. . . with 17% Still Undecided

RICK HOROWITZ

November 04, 1992|By RICK HOROWITZ

We've got late-breaking numbers from the Ten-Foot Poll, the country's most reliable exit survey of 1,261 randomly invented voters. And just as we predicted, a clear pattern has already begun to emerge from yesterday's balloting.

Asked which candidate they preferred to vote for for president, the results were quite overwhelming, as you can see:

The Winning Candidate: 71%

A Losing Candidate: 22%

Doesn't Matter: 7%

And this was true among all major voting groups, and in all regions of the country. Our sample was also asked to rate the relative effectiveness of the various themes employed in the final weeks of the campaign. Opinions here were a good deal more mixed:

Trickle Down: 22%

Tax and Spend: 21%

Trick or Treat: 41%

This and That: 16%

Obviously, voters had some lingering questions about each of the candidates. So we also asked our sample to tell us what they considered the single most important question of Campaign '92:

''Who am I?'': 27%

''Why am I here?'': 29%

''How can I be sure, in a world that's constantly changing?'': 44%

''Change'' was the key to another of our survey findings as well. Our sample was asked to match the three major candidates with essential elements of their campaign appeals:

1. Bush a. Change

2. Clinton b. Change

3. Perot c. Change

Fully 83% of our respondents were able to match them up successfully. So the broader message was clearly getting through to voters -- but what about specific issues? For instance:

''The Los Angeles riots had a . . . ''

Very important effect on the campaign: 16%

Somewhat important effect on the campaign: 20%

What Los Angeles riots?: 64%

And consider these results:

''The former Soviet Union is . . . ''

Sliding into ruin: 7%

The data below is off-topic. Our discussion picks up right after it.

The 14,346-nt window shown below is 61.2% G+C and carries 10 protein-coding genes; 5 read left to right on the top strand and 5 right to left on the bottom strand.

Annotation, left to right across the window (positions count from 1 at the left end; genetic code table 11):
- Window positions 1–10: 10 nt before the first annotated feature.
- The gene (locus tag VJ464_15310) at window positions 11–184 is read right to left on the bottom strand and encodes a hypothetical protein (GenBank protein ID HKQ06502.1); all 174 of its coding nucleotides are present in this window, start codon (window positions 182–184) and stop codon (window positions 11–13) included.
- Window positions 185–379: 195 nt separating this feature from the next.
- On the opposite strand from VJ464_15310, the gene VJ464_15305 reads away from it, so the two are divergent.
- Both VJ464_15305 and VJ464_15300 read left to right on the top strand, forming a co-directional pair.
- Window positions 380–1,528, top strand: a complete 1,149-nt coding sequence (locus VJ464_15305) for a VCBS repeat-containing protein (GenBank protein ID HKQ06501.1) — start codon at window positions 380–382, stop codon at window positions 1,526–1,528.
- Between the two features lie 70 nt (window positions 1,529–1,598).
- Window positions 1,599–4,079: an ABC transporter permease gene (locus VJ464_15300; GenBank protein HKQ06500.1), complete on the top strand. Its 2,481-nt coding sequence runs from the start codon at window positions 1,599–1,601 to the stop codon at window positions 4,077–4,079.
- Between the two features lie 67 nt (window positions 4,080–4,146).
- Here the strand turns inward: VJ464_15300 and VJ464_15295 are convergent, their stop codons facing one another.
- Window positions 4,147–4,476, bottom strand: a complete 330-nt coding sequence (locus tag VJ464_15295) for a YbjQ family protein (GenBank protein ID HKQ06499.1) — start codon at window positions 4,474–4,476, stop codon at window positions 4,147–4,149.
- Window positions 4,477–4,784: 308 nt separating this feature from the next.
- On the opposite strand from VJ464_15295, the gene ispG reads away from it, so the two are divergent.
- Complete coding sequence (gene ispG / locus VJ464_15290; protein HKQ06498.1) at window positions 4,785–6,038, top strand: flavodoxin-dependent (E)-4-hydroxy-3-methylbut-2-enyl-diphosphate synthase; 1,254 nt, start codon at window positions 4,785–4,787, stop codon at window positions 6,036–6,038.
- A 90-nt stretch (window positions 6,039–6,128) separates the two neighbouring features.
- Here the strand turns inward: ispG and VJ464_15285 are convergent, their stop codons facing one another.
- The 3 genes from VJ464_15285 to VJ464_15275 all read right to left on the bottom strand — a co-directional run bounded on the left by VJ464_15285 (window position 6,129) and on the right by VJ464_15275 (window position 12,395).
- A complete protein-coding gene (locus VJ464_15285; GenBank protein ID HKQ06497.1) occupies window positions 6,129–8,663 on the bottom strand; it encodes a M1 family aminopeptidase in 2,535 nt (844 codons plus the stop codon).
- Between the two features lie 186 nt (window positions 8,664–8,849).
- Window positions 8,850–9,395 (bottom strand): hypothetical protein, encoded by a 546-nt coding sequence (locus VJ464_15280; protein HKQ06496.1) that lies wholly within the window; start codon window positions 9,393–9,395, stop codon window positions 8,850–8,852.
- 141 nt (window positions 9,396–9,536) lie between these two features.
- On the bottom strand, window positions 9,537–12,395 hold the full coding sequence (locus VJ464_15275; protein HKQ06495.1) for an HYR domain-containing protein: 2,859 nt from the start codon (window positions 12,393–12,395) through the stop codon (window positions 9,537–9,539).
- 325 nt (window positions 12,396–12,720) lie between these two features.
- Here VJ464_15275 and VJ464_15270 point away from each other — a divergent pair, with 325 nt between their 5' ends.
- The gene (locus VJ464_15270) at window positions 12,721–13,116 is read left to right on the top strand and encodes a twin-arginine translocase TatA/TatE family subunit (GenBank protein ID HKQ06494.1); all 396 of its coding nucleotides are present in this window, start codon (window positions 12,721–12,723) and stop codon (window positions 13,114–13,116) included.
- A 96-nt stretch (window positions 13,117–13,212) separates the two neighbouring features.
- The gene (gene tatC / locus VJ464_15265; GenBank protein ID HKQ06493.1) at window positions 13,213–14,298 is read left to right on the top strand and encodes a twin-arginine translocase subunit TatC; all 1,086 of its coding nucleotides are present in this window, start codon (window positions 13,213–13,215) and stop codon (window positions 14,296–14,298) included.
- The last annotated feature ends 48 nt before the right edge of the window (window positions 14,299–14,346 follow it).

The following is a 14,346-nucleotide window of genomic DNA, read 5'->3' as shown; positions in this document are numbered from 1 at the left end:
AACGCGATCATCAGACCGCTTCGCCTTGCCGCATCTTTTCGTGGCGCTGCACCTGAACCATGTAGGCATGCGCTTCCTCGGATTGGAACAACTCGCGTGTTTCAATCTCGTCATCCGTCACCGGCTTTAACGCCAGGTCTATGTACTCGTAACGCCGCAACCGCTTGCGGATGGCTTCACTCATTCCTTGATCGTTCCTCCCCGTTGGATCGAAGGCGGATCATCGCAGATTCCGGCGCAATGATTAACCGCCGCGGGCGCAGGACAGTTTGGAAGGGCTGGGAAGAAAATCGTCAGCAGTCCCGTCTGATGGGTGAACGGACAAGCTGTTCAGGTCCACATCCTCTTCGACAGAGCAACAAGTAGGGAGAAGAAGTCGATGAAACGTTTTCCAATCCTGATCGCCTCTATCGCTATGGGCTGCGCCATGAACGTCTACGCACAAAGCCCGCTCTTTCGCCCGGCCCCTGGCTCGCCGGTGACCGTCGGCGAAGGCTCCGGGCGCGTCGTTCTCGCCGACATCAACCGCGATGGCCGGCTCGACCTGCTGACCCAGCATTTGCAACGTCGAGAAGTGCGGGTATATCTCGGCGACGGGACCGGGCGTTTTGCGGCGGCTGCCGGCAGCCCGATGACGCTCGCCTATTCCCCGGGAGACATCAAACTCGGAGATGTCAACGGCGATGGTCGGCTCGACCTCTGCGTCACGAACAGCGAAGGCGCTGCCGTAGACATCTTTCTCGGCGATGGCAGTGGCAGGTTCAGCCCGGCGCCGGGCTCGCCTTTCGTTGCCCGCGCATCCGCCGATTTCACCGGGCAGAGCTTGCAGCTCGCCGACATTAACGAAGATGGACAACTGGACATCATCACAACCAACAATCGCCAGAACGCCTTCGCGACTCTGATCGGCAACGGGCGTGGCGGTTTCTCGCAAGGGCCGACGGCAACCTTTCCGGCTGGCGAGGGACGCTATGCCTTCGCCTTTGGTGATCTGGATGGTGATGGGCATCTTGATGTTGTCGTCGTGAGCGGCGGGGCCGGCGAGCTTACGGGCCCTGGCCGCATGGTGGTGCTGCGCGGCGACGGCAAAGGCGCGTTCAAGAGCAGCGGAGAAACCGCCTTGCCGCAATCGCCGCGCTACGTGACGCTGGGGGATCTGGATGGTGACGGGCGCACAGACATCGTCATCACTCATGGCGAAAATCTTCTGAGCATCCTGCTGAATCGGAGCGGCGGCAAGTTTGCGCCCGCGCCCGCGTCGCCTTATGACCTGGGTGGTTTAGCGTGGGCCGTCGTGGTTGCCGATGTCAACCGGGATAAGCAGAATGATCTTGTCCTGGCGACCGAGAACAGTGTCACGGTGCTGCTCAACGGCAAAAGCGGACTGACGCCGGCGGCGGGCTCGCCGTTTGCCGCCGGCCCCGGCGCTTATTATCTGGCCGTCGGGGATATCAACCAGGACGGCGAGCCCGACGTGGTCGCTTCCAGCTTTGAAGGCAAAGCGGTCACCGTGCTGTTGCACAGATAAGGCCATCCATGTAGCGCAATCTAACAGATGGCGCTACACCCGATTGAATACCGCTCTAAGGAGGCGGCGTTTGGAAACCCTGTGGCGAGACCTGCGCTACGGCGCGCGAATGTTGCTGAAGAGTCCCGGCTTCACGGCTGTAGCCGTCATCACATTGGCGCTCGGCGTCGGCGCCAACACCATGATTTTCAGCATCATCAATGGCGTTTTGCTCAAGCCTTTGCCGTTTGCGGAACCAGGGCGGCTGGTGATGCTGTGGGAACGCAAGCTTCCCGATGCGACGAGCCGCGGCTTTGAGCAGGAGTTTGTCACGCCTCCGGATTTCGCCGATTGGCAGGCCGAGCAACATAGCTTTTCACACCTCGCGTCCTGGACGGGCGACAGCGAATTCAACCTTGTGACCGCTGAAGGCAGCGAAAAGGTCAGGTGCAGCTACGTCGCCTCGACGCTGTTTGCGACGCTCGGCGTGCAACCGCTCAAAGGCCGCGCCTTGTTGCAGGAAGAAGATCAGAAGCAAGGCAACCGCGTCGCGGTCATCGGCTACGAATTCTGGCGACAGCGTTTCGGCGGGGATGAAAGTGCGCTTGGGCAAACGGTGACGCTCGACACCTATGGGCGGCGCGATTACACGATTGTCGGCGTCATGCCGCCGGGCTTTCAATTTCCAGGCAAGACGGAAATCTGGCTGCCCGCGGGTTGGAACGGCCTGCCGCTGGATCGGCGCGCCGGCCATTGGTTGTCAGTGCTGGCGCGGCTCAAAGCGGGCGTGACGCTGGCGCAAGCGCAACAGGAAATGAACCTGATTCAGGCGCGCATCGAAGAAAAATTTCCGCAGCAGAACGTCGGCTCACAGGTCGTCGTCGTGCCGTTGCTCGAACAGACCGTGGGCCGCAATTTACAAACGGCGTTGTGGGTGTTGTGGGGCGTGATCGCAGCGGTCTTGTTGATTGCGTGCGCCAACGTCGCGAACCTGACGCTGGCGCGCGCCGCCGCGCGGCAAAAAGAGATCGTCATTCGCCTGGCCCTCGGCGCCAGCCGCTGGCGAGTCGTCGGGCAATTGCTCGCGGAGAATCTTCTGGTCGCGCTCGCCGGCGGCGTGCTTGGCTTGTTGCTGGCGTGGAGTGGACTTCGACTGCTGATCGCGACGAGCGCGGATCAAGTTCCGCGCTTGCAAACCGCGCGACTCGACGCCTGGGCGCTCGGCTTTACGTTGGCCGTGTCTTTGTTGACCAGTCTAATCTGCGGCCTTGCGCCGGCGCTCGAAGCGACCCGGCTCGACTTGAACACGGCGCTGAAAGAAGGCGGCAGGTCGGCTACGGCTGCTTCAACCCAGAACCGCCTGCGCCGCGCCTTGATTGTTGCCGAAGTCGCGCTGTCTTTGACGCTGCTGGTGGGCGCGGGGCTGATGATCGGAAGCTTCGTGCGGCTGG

Still holding nuclear weapons: 11%

On the other side of France: 82%

Campaign events, meanwhile, seemed much more memorable to voters, even if our sample didn't always approve of what it saw:

Bill Clinton playing the saxophone: 43% approval

George Bush singing ''The Media Blues'': 41% approval

Ross Perot dancing to ''Crazy'': Too perfect for words.

Led by Mr. Perot, of course, Campaign '92 broke many of the old rules about the way presidential campaigns are conducted; we asked our sample to rate some of these changes, too. For example:

''In 1992, my most important source for campaign news was . . . ''

Larry King: 36%

Orson Swindle: 39%

The Guy in the Chicken Suit: 25%

But the polls themselves were important, as our sample demonstrated -- these voters even had their favorite types of surveys:

''I prefer polls . . . ''

Which include ''none of the above'': 22%

Which don't include ''none of the above'': 23%

Which have some ''none of the above'' and some without ''none of the above'': 24%

None of the above: 31%

And finally, with Election Day behind us, are voters feeling good about the future? It certainly looks that way:

''A new day is . . . ''

Dawning: 28%

Waning: 13%

Quiet, and it's about time: 59%

Margin of error: Plus or minus four years.

Rick Horowitz is a syndicated columnist.

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